By Chandrima Pal Aug. 21, 2019
For someone used to the frenetic pace of Mumbai and Delhi, Kolkata is a black-and-white film playing out in slow motion. In a world obsessed with youth, pace, and beauty, Kolkata, hobbling on her arthritic knees with all her fine lines, silver hair, and a patchwork jhola bag of stories, is an acquired taste.
It took me 15 years to return home, to Kolkata. I had left the city to join my partner in Delhi, to pursue a life of youthful opportunities. Both of us had left behind our families, our ancestral homes, and a lifetime of memories. We were the last ones in our group of friends to escape the city, and we left with no plans to return to the time capsule affectionately known as the City of Joy.
But as I was ostensibly leaving Kolkata behind, it tied strings to me that always tugged me back. In 2011, right before Mamata Banerjee decimated the Left Front in Bengal, I was with Trinamool’s Derek O’Brien at the party office for a story. Clad in a crisp kurta and slathered in cologne, he had told me, “Give us two years, and all of you who had left the city for better opportunities will come back.”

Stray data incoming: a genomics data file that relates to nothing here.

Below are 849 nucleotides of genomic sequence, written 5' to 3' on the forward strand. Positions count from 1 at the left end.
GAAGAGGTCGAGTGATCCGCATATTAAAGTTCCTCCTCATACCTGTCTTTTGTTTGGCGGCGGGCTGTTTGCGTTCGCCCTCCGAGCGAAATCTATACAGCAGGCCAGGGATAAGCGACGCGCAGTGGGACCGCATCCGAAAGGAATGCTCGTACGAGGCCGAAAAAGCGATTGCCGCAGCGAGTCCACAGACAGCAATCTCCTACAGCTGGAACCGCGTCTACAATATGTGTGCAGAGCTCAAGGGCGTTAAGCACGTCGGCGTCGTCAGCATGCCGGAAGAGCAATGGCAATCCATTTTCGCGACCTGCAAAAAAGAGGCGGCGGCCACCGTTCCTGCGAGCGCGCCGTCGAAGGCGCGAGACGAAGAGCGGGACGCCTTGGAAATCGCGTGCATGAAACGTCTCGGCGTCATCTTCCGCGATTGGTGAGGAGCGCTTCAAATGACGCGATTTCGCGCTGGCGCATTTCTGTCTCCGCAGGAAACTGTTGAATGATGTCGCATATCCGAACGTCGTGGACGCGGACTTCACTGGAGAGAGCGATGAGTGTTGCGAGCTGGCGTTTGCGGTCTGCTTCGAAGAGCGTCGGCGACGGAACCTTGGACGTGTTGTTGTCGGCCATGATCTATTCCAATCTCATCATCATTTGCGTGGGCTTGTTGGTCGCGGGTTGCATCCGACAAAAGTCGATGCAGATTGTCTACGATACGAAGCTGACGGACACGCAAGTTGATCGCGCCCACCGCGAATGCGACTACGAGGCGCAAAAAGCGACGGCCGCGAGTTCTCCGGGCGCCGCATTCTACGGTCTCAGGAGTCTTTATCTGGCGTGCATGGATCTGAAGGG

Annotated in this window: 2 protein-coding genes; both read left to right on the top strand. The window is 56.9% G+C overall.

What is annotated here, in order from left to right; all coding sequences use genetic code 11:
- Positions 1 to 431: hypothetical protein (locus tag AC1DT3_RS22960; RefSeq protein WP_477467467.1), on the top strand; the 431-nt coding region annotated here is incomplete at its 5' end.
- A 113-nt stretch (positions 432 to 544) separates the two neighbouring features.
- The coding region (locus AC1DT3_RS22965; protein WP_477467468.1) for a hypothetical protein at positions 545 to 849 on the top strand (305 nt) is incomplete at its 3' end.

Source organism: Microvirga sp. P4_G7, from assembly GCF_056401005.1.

And return we did, to Banerjee’s Kolkata — one that was drenched in blue, growing vertically, and wore its love for all things garish with immense pride. Festivals had gotten louder, elections more violent, malls were more opulent, and the yellow Ambassador cabs were practically gone. There was a certain acquired sheen. Supercars on the roads, fancy restaurants, luxé foreign brands, and shiny condos had replaced the beautiful vintage bungalows of our childhood. The city, it seemed, was keen to catch up with the rest of the country.
But everywhere I looked, I saw old people.
Truth is, we returned when our ageing parents just could not hold their lives together anymore, not because Ms Banerjee had promised to turn Kolkata into London — and failed. The city was happily floating in its bubble of nostalgia, fuelled by remittance money courtesy two generations of talented and skilled Bengali professionals whose parents had urged them to take flight.
The city, it seemed, was keen to catch up with the rest of the country.